Football Fren-zzzz-y

IBrazil_and_Croatia_match_at_the_FIFA_World_Cup_2014-06-12t’s football time everybody – That’s real football, guys and girls, not the Kevlar and crash helmet, running for one minute and breaking for five, to watch overly skinny girls waving balls of last Christmas’ decorations kind.

Yes, The World Cup is here.

With the last coats of paint still being applied to the spectators’ benches, and the tarmac still being laid in the car parks, 32 countries have already started kicking a colourful pig’s bladder around neatly mown areas of, what was once teeming rainforest, for the honour of being humiliated by another country in four years’ time.

Now, demonstrations, rubber bullets and the occasional missile hurling are not usually part of the traditional opening ceremony that one expects from such a world sporting event, but that was certainly more interesting than the stilt-walking, tree-garbed humans that ironically, considering my previous observation, invaded the pitch on the opening night.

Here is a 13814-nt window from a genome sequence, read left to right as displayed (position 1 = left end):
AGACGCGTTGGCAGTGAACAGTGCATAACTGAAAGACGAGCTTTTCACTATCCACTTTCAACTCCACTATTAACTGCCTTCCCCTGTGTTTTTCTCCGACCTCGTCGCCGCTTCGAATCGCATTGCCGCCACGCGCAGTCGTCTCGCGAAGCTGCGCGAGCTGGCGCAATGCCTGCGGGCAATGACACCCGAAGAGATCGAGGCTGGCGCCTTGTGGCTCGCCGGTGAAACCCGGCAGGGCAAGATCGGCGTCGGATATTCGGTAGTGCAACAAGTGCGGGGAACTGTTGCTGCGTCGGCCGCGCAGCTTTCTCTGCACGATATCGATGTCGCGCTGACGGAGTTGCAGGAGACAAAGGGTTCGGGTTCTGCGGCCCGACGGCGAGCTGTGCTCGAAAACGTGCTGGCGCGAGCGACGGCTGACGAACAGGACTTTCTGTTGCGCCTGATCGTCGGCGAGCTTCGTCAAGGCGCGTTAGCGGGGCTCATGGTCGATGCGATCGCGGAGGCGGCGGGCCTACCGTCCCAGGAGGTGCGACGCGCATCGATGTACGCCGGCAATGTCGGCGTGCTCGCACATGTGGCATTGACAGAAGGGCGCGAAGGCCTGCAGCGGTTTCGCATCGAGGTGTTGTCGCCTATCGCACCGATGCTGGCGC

As you may have realised, I’m not a great fan of the ‘beautiful game’. I’ve never been into football, soccer or footy. I’m not sure why, but I think the fact that I originally came original from Portsmouth in the UK, and grew up in the 70s may account for it. Back then, the ‘entertainment’ on the terraces or after the games seemed to be the predominant reason for people’s attendance; with Pompey (Portsmouth) and Millwall games being a particular ‘highlight’. Fans would turn up at the games with an assortment of box cutters, sharpened coins or billiard balls in a sock shoved deep into their pockets and the post-match reviews were often bloody and vicious affairs conducted, by prior arrangement, on the back-streets around Fratton Park.

However, it is 40 years later and perhaps I should be a little less cynical. It’s time to grit my teeth, sit back and attempt to enjoy my first, properly engaged World Cup. After all, just a few minutes into the opening match, I can see that things have certainly changed, and the tens of thousands of spectators, from all around the world are enthralled by the spectacle and drama and are glued to their seats.

Or is that because of the wet paint…?

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